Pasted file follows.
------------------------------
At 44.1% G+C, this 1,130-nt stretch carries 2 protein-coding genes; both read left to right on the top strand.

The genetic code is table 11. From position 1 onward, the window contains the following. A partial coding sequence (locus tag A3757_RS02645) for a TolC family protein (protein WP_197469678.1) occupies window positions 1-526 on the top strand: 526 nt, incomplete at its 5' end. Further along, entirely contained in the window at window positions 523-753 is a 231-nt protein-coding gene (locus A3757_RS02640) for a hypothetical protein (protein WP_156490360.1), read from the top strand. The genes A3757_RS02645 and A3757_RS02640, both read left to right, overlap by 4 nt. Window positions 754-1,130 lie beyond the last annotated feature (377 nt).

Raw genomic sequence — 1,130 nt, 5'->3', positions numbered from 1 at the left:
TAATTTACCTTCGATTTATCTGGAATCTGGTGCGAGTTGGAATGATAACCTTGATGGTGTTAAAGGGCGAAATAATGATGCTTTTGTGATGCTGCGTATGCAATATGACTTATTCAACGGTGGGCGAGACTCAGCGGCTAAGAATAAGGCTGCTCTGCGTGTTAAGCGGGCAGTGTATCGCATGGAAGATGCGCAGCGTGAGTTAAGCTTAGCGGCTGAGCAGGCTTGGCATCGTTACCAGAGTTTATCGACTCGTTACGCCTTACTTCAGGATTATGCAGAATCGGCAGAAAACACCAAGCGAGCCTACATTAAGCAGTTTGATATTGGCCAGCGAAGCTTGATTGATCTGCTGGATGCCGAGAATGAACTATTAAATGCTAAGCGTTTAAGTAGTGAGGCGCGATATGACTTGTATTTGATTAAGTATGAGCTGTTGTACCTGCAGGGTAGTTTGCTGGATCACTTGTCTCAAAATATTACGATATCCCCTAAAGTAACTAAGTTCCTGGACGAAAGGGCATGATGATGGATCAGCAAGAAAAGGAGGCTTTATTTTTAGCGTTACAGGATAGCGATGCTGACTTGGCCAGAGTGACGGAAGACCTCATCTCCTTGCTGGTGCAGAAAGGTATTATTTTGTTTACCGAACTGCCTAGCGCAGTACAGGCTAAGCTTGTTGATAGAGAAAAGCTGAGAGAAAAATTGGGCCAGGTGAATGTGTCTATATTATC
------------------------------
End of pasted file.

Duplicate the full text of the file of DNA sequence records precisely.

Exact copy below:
At 44.1% G+C, this 1,130-nt stretch carries 2 protein-coding genes; both read left to right on the top strand.

The genetic code is table 11. From position 1 onward, the window contains the following. A partial coding sequence (locus tag A3757_RS02645) for a TolC family protein (protein WP_197469678.1) occupies window positions 1-526 on the top strand: 526 nt, incomplete at its 5' end. Further along, entirely contained in the window at window positions 523-753 is a 231-nt protein-coding gene (locus A3757_RS02640) for a hypothetical protein (protein WP_156490360.1), read from the top strand. The genes A3757_RS02645 and A3757_RS02640, both read left to right, overlap by 4 nt. Window positions 754-1,130 lie beyond the last annotated feature (377 nt).

Raw genomic sequence — 1,130 nt, 5'->3', positions numbered from 1 at the left:
TAATTTACCTTCGATTTATCTGGAATCTGGTGCGAGTTGGAATGATAACCTTGATGGTGTTAAAGGGCGAAATAATGATGCTTTTGTGATGCTGCGTATGCAATATGACTTATTCAACGGTGGGCGAGACTCAGCGGCTAAGAATAAGGCTGCTCTGCGTGTTAAGCGGGCAGTGTATCGCATGGAAGATGCGCAGCGTGAGTTAAGCTTAGCGGCTGAGCAGGCTTGGCATCGTTACCAGAGTTTATCGACTCGTTACGCCTTACTTCAGGATTATGCAGAATCGGCAGAAAACACCAAGCGAGCCTACATTAAGCAGTTTGATATTGGCCAGCGAAGCTTGATTGATCTGCTGGATGCCGAGAATGAACTATTAAATGCTAAGCGTTTAAGTAGTGAGGCGCGATATGACTTGTATTTGATTAAGTATGAGCTGTTGTACCTGCAGGGTAGTTTGCTGGATCACTTGTCTCAAAATATTACGATATCCCCTAAAGTAACTAAGTTCCTGGACGAAAGGGCATGATGATGGATCAGCAAGAAAAGGAGGCTTTATTTTTAGCGTTACAGGATAGCGATGCTGACTTGGCCAGAGTGACGGAAGACCTCATCTCCTTGCTGGTGCAGAAAGGTATTATTTTGTTTACCGAACTGCCTAGCGCAGTACAGGCTAAGCTTGTTGATAGAGAAAAGCTGAGAGAAAAATTGGGCCAGGTGAATGTGTCTATATTATC